Collision Conference kicks off in Toronto: CEO Paddy Cosgrave
Collision tech conference attendees filtering through the doors of a Toronto convention centre on Tuesday faced a scene that looked a lot like the pre-pandemic event, but an uneasy atmosphere hung over the crowd.
For many, it was their first large-scale conference since COVID-19 cancelled gatherings more than two years ago and it came as the global tech community is facing a downturn.
Homegrown startups -- Wealthsimple, Thinkific Labs Inc. and Goodfood Market Corp. -- and international businesses -- Netflix, Klarna and Cameo -- laid off workers in recent weeks, while many more have frozen hiring.
The measures are meant to insulate businesses from the fading exuberance around tech stocks, including several which have plummeted significantly from their COVID-19 highs.
"The global venture capital market is really at a pivotal moment after coming off of 2021, where there was record deal value, record exit value generated and record fundraising," said Kyle Stanford, a senior venture capital analyst at data company PitchBook.
"We are really sitting at a market, where we are looking at increasing inflation, high interest rates, geopolitical tensions, which are going to put a lot of pressure on the market."
Thoughts like Stanford'sdominated chatter around Collision's booths and stages, where more than 600 speakers, including former Google CEO Eric Schmidt and basketball star Carmelo Anthony, will appear before the four-day conference once dubbed the "Olympics of tech" wraps on Thursday.
The travelling conference made its Toronto debut in 2019 and was expected to remain in the city for two more years, but when the health crisis materialized, Collision moved online. It has since committed to remaining in Toronto until 2023.
While local mask and vaccine passport mandates were dropped in time for the sold-out event, Collision CEO Paddy Cosgrave anticipated many would forgo handshakes and take advantage of an expanded event space, including a new outdoor area with meeting spots.
"There's so many tables being put down, we had trouble finding enough tables," he said, in an interview Saturday.
The affable Irishman's seen many of Collision's 35,000 attendees skip the conference's talks to spend more time networking, but expected the opposite this year because people are "hungry" to make sense of "frightening" economic headwinds.
Venture capitalists, who raised massive amounts of money and seemed like "the masters of the universe" with 20 or 30 times the returns, are now being forced to mark down their funds, he said.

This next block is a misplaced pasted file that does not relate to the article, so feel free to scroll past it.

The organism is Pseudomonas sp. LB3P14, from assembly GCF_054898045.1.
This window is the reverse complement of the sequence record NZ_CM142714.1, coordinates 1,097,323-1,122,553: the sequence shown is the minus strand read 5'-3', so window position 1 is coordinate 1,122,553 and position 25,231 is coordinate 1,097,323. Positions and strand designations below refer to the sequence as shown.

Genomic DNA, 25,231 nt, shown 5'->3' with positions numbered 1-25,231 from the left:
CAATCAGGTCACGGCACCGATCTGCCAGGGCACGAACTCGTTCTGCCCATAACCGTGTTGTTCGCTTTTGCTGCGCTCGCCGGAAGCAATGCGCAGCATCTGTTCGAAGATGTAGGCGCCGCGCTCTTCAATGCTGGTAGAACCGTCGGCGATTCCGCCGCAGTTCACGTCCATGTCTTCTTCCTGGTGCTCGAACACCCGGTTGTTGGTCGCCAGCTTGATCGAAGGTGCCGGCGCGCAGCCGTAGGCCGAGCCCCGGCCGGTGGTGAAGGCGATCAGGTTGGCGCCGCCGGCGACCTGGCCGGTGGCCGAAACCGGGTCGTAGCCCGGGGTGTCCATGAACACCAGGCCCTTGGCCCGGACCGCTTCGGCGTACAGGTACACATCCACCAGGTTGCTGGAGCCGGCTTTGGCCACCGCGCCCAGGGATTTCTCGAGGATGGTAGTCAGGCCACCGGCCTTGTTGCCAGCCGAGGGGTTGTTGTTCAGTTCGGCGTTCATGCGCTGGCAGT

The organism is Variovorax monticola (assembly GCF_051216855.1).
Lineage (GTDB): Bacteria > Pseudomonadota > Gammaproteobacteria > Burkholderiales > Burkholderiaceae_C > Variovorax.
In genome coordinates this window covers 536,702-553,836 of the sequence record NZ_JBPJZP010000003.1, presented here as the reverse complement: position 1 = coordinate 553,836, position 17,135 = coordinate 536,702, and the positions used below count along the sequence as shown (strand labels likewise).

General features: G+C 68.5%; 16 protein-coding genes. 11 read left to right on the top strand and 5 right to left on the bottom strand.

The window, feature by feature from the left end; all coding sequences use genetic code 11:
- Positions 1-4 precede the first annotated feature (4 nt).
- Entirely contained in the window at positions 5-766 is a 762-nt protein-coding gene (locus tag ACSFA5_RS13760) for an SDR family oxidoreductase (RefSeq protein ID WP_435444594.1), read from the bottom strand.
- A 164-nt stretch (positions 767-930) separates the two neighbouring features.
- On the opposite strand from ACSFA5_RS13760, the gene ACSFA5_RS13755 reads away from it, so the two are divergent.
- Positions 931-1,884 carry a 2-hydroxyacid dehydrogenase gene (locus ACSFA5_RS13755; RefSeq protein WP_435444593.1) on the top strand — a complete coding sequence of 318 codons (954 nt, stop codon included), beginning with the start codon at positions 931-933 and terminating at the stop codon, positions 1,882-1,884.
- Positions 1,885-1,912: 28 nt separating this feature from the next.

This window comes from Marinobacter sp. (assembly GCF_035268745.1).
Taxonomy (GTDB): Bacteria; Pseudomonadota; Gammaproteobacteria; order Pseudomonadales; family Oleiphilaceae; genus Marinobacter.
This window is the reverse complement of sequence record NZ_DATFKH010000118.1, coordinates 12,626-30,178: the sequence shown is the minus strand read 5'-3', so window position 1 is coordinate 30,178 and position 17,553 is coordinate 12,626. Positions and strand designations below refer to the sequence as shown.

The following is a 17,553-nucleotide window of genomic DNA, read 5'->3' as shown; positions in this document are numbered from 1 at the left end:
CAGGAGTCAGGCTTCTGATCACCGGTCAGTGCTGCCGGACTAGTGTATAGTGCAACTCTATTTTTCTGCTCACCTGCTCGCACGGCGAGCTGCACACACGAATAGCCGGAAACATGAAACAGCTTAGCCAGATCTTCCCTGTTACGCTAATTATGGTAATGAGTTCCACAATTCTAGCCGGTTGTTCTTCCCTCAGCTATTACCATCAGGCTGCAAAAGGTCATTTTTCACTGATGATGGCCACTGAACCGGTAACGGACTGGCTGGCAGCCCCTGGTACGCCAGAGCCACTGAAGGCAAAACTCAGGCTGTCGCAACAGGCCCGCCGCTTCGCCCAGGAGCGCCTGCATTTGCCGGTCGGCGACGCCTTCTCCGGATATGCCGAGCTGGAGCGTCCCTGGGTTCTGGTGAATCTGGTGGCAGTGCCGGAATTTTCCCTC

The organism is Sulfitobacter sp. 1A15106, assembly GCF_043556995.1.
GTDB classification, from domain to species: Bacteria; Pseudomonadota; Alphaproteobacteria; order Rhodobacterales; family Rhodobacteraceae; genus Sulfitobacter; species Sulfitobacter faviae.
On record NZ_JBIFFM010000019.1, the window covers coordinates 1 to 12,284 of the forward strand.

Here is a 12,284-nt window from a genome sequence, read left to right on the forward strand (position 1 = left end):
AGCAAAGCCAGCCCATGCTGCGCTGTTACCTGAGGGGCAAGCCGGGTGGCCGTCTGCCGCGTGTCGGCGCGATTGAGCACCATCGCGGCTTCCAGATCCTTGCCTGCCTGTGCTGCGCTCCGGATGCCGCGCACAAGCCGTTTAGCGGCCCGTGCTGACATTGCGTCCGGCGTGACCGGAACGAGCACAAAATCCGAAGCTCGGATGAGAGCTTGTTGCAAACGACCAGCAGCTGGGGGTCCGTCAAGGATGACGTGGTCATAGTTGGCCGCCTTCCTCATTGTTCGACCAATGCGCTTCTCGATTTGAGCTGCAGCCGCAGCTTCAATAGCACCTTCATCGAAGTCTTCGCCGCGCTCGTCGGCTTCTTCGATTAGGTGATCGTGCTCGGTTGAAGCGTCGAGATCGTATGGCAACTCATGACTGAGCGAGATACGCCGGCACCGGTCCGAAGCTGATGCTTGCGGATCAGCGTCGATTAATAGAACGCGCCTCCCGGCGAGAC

"It's just unbelievable, so what does that all mean for the wider sector?" he said. "Is this a good time to start a company? Is this a bad time to be raising? Is it a good time to be an investor?"
The cryptocurrency industry is also under pressure. Earlier this year, the price of Bitcoin sank to its lowest level since 2020 and stablecoin TerraUSD was embroiled in lawsuits, erasing an estimated $40 billion in investor funds.
At least eight cryptocurrency companies, including embattled lending platform Celsius, dropped out of Collision in the last three days, Cosgrave said on Saturday.
"Part of the reason is we said, `look there are major, serious questions. We want to put them to you on stage,"' said Cosgrave.
"None of them have said, `Oh, no, I don't want to be asked the serious questions,' but … things have suddenly come up … Crypto's leading lights are unwilling to answer tough questions. They're just running for the hills."
Also missing from Collision's stages is Shopify Inc., the Ottawa e-commerce giant whose CEO Tobi Lutke appeared at the conference's first Toronto edition.
"Lots of journalists say, `Oh, what do you think that means?' Look, just draw your own conclusions," said Cosgrave. "Personally, I think it's understandably (about) who's going to give them an easy time right now."
Amid a broad market selloff that has particularly weighed on the tech sector, the price of Shopify's stock has sunk more than 70 per cent since its late 2021 peak of $2,228.73.
Despite the absences and downturn chatter, many were still optimistic about both the tech and crypto industries at-large, and were letting that feeling guide their investments.
At a booth highlighting the tech sector in York Region, an area just north of Toronto, about $250 million in business investment announcements are expected to be made during Collision, leading to an estimated 800 local tech jobs.
"We are living in different times right now, but ... if angels are hearing from an amazing entrepreneur or a team about an amazing innovation, that is globally scalable, that can have huge impact, then we are all ears no matter what is happening," said Katie Salem, executive director at York Angel Investors.
Christophe Bourque of White Star Capital, which has invested in Borrowell, Dialogue and Dollar Shave Club, shared Salem's sentiments.Earlier in the day, he said he remains "a big believer" in the crypto industry's long-term longevity.
He reminded audiences that, "This is not the first downturn we have seen and this is not the last."